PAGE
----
The code I posted is the complete source code. And the doubt u had is valid and I have checked it before by checking the GTCCR register which has COM1B0 and COM1B1 bits which controls the OC1B is enabled or not . As per datasheet, writing 0 to both of these bits disable the functionality of ~OC1B and OC1B in PB3 and PB4 respectively. And I checked the GTCCR register too. GTCCR = 0x00.

it'sdk

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Well, if I were you, the first thing I would do is to flash the firmware to the bare attiny85 chip, not wired to anything but power supply. And then checked if PB3 pin floating or tied to the Vcc. (That is, connected it with resistors to both Vcc and GND, and checked it it's near the Vcc/2). This way I would know if it software of hardware problem. If it's a software one, I'd strip the code until it disappeared. If it's a hardware one, I'd checked if my attiny85 chip in the board healthy and if there's anything more wired to the PB3.

Have both efficient implementation and comprehensive source code for peripherals configuration with my library: https://github.com/ichthuss/opti_init

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when the ADC3 is measured with a multimeter (when it is not connected to external analog input) the multimeter reads a value near to Vcc

Because that's what you have programmed in your code.

PORTB |= (1 << ADC_CH_2) | (1 << ADC_CH_3); //  writing 1 to an input pin activates pullup-resistor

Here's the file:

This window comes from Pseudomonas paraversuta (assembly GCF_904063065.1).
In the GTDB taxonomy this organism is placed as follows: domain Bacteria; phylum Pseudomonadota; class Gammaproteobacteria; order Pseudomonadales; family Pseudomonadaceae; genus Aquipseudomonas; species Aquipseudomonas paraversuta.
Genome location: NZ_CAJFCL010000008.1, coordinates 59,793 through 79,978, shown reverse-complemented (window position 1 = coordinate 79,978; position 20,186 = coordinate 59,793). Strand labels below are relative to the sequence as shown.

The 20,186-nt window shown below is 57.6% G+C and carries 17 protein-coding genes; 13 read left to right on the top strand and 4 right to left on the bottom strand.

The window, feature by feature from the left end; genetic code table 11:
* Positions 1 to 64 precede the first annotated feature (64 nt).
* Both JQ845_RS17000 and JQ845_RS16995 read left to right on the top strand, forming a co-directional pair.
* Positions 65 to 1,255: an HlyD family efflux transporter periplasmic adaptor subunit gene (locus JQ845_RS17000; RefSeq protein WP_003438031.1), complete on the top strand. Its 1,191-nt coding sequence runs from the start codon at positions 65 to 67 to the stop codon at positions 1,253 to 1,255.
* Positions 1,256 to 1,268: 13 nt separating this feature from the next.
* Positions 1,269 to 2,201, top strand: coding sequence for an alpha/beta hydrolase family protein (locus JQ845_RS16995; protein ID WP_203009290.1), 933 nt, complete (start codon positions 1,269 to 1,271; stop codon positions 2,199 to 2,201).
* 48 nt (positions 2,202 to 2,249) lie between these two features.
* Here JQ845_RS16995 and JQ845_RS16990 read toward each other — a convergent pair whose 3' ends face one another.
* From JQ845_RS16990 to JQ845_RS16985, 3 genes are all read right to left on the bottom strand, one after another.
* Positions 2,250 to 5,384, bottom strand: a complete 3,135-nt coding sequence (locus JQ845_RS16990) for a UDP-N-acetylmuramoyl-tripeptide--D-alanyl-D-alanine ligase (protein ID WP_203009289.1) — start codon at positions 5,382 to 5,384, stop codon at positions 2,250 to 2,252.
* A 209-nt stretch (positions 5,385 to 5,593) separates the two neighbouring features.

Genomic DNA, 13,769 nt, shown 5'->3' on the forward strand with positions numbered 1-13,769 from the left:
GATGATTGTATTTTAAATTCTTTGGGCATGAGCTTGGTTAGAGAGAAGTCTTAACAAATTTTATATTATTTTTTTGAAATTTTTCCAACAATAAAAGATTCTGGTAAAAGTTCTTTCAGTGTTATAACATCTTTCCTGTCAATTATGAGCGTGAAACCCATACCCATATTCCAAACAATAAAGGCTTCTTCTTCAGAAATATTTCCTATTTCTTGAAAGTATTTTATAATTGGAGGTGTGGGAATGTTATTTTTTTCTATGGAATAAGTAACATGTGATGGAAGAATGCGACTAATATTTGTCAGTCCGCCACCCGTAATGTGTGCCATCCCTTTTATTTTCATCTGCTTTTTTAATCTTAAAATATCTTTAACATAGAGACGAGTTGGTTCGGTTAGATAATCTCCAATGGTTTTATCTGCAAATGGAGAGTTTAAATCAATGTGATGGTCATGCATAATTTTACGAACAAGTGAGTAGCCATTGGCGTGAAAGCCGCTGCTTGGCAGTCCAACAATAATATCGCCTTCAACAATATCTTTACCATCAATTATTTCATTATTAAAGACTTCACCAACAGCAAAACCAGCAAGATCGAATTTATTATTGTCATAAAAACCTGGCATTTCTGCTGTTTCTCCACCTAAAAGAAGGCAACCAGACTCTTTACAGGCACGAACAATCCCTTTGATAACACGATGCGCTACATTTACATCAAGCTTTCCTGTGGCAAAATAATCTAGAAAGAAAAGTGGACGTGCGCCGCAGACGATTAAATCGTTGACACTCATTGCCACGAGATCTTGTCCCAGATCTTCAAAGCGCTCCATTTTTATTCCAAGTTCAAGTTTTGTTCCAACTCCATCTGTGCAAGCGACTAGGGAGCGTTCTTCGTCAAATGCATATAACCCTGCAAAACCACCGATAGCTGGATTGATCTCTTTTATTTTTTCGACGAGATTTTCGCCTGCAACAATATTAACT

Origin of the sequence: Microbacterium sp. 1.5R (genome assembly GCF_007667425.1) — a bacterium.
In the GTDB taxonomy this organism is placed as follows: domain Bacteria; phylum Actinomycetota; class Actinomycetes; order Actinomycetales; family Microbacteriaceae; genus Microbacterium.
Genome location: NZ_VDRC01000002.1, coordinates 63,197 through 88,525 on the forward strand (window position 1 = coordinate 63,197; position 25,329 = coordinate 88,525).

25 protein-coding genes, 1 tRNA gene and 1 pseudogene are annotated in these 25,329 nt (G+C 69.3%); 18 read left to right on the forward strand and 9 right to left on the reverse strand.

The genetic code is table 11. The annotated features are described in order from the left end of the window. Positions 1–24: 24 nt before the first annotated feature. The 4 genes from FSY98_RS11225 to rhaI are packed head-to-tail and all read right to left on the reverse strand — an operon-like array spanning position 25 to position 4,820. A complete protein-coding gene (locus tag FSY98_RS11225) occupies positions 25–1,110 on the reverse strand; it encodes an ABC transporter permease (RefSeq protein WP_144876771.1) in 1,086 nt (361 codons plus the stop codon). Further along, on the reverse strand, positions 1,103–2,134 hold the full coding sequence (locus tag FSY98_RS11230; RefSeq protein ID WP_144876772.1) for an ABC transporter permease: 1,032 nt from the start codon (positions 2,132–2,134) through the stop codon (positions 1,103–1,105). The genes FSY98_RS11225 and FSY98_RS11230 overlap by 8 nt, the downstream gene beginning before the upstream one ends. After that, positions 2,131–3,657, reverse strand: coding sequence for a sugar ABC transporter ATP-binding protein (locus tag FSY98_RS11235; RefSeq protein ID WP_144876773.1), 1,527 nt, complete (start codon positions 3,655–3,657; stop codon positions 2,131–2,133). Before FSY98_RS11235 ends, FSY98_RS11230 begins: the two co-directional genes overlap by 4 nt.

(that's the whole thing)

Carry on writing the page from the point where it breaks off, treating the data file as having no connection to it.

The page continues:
John Samperi

Ampertronics Pty. Ltd.

www.ampertronics.com.au

* Electronic Design * Custom Products * Contract Assembly

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yes I measured the voltage at the pin. it is near to Vcc or Vcc mostly. I dont know how it is tied to Vcc always

Hooking it to nothing or "uknown" gives results that are meaningless & unknown in nature.  Hook it to a 1K  or 5K pot so you can vary the voltage & check the corresponding results.  Remove this unknown factor. 

When in the dark remember-the future looks brighter than ever.   I look forward to being able to predict the future!

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Sorry guys, The problem is with the IC (mcu), when I replaced it, everything is working as expected. Thank you so much for this great discussion, as this is my first discussion in AVR freaks. Eventhough the solution is a replacement, I learned a lot about analog circuit design in terms of how a ADC interface should be provided to external environment signals. Thanks a lot once again for such a detailed discussion.

it'sdk

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Why are you burning out your chips...do you clamp and/or tranzsorb the voltage going to the ADC pin(s)?  

When in the dark remember-the future looks brighter than ever.   I look forward to being able to predict the future!

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avrcandies wrote:

Why are you burning out your chips...do you clamp and/or tranzsorb the voltage going to the ADC pin(s)?  

 

Sorry , I dont know what tranzsorb means. could you plz explain me with a little detail.

it'sdk

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try entering Transzorb into a search engine.  TransZorb is a trademark but this gives some detail https://en.wikipedia.org/wiki/Tr...

 

David